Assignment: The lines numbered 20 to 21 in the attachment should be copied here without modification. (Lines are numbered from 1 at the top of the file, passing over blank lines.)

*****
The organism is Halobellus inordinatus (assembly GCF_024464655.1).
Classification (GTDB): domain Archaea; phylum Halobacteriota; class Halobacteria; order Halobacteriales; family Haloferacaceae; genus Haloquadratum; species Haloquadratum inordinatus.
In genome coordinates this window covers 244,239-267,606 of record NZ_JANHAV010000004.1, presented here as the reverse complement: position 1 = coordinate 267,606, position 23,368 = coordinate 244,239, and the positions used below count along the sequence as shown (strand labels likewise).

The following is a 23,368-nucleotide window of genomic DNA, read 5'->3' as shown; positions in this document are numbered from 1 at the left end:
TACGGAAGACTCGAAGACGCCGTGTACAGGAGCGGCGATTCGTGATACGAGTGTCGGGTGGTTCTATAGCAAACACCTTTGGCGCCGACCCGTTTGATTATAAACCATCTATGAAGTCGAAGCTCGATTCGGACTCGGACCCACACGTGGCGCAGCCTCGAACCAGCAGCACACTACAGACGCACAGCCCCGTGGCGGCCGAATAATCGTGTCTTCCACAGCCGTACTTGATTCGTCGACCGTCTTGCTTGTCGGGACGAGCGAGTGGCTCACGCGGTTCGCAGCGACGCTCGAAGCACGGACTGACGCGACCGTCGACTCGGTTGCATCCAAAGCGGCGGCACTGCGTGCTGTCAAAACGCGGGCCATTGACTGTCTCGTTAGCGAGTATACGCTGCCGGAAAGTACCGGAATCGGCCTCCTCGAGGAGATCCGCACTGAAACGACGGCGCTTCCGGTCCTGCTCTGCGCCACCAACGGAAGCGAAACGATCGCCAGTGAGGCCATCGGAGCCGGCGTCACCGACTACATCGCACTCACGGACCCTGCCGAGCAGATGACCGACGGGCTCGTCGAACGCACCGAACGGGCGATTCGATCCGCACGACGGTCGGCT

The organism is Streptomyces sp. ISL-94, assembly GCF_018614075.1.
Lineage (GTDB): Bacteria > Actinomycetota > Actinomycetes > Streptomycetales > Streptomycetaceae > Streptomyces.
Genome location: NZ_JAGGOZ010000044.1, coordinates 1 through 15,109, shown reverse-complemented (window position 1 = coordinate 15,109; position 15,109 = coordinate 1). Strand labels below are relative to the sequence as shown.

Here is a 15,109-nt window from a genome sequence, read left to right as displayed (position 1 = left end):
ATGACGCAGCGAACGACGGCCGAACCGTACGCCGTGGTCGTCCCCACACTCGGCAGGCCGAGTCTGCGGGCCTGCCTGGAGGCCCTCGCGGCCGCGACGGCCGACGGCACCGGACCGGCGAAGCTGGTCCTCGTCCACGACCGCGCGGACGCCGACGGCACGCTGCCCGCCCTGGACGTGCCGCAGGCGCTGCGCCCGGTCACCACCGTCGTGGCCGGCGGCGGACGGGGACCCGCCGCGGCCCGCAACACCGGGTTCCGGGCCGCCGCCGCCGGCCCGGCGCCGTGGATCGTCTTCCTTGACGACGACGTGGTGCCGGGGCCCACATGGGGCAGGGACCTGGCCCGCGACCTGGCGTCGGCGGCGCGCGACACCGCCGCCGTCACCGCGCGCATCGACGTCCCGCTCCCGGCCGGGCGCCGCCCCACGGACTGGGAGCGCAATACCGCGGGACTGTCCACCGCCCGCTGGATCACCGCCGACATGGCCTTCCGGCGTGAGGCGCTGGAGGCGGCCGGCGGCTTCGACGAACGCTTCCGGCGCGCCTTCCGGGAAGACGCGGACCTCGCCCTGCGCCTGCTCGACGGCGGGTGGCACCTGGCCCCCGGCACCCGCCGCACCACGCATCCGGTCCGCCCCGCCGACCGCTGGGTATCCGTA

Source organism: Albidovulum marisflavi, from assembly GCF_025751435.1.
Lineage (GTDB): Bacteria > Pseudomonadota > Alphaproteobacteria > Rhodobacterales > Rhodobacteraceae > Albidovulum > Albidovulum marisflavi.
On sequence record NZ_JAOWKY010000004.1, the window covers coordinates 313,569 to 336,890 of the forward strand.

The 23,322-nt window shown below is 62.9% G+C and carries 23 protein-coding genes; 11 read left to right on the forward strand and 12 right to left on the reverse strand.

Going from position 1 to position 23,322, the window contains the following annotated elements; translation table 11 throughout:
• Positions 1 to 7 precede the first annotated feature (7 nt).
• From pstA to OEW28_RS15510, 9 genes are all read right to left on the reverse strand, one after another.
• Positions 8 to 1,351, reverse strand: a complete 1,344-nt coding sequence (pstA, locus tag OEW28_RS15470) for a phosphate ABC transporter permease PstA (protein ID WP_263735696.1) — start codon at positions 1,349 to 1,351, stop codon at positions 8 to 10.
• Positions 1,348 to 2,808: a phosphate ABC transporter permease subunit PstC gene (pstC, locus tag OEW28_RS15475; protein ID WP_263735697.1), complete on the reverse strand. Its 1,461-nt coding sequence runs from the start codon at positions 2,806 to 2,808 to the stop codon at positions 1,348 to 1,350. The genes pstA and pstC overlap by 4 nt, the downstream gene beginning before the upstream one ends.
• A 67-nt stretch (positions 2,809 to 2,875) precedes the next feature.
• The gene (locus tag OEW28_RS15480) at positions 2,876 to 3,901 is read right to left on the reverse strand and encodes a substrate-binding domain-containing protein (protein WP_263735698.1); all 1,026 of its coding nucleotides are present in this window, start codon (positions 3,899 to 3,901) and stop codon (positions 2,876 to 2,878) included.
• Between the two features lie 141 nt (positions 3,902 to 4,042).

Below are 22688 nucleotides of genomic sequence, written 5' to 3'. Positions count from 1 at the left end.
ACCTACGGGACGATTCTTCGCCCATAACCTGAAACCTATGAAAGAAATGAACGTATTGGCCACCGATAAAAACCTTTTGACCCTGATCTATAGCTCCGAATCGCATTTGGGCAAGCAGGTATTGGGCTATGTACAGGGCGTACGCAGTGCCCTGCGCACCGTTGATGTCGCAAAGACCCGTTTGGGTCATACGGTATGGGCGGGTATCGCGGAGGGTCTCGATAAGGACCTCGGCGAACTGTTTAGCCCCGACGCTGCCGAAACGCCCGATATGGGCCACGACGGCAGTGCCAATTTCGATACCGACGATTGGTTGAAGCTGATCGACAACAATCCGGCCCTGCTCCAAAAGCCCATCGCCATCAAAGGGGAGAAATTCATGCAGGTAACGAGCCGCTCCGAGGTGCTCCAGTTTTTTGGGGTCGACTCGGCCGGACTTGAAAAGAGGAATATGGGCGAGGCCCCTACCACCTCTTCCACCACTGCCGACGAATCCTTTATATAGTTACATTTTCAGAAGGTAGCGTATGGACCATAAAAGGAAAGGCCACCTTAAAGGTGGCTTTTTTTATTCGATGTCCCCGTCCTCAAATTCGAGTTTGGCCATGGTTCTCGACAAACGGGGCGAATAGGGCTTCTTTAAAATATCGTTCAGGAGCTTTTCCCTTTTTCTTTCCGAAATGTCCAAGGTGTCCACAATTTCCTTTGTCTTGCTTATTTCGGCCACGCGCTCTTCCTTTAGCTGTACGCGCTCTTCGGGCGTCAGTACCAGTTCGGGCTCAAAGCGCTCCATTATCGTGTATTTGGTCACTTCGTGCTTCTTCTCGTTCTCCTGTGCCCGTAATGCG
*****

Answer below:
• A 67-nt stretch (positions 2,809 to 2,875) precedes the next feature.
• The gene (locus tag OEW28_RS15480) at positions 2,876 to 3,901 is read right to left on the reverse strand and encodes a substrate-binding domain-containing protein (protein WP_263735698.1); all 1,026 of its coding nucleotides are present in this window, start codon (positions 3,899 to 3,901) and stop codon (positions 2,876 to 2,878) included.